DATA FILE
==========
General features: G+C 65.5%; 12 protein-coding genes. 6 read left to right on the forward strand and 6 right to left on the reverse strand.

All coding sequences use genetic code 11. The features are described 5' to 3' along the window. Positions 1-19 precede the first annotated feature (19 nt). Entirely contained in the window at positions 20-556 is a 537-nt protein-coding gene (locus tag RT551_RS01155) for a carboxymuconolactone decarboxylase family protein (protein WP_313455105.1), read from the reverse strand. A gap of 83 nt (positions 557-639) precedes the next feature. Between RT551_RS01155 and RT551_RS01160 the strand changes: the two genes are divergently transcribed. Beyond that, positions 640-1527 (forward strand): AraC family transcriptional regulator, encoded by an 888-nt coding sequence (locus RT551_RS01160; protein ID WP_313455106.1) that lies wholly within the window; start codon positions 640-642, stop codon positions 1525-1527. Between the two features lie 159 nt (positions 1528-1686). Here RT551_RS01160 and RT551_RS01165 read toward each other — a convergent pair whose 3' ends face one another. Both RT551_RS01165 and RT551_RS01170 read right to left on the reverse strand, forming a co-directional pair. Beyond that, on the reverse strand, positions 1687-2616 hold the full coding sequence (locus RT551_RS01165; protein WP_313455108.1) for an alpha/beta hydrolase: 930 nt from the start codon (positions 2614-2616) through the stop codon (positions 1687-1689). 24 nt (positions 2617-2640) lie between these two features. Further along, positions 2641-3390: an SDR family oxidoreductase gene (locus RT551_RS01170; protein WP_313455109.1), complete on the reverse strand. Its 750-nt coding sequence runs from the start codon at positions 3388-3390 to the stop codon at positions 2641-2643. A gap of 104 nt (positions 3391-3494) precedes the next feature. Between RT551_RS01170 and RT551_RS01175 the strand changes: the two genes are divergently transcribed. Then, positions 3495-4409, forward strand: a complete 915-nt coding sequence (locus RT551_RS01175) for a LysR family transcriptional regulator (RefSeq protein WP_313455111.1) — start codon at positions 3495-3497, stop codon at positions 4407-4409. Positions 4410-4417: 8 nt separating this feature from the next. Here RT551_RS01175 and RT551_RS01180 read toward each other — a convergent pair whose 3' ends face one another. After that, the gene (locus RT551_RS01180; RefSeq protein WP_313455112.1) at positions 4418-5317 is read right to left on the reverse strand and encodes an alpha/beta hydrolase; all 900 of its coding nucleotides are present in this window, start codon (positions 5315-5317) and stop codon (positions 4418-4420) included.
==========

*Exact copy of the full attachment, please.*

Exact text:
General features: G+C 65.5%; 12 protein-coding genes. 6 read left to right on the forward strand and 6 right to left on the reverse strand.

All coding sequences use genetic code 11. The features are described 5' to 3' along the window. Positions 1-19 precede the first annotated feature (19 nt). Entirely contained in the window at positions 20-556 is a 537-nt protein-coding gene (locus tag RT551_RS01155) for a carboxymuconolactone decarboxylase family protein (protein WP_313455105.1), read from the reverse strand. A gap of 83 nt (positions 557-639) precedes the next feature. Between RT551_RS01155 and RT551_RS01160 the strand changes: the two genes are divergently transcribed. Beyond that, positions 640-1527 (forward strand): AraC family transcriptional regulator, encoded by an 888-nt coding sequence (locus RT551_RS01160; protein ID WP_313455106.1) that lies wholly within the window; start codon positions 640-642, stop codon positions 1525-1527. Between the two features lie 159 nt (positions 1528-1686). Here RT551_RS01160 and RT551_RS01165 read toward each other — a convergent pair whose 3' ends face one another. Both RT551_RS01165 and RT551_RS01170 read right to left on the reverse strand, forming a co-directional pair. Beyond that, on the reverse strand, positions 1687-2616 hold the full coding sequence (locus RT551_RS01165; protein WP_313455108.1) for an alpha/beta hydrolase: 930 nt from the start codon (positions 2614-2616) through the stop codon (positions 1687-1689). 24 nt (positions 2617-2640) lie between these two features. Further along, positions 2641-3390: an SDR family oxidoreductase gene (locus RT551_RS01170; protein WP_313455109.1), complete on the reverse strand. Its 750-nt coding sequence runs from the start codon at positions 3388-3390 to the stop codon at positions 2641-2643. A gap of 104 nt (positions 3391-3494) precedes the next feature. Between RT551_RS01170 and RT551_RS01175 the strand changes: the two genes are divergently transcribed. Then, positions 3495-4409, forward strand: a complete 915-nt coding sequence (locus RT551_RS01175) for a LysR family transcriptional regulator (RefSeq protein WP_313455111.1) — start codon at positions 3495-3497, stop codon at positions 4407-4409. Positions 4410-4417: 8 nt separating this feature from the next. Here RT551_RS01175 and RT551_RS01180 read toward each other — a convergent pair whose 3' ends face one another. After that, the gene (locus RT551_RS01180; RefSeq protein WP_313455112.1) at positions 4418-5317 is read right to left on the reverse strand and encodes an alpha/beta hydrolase; all 900 of its coding nucleotides are present in this window, start codon (positions 5315-5317) and stop codon (positions 4418-4420) included.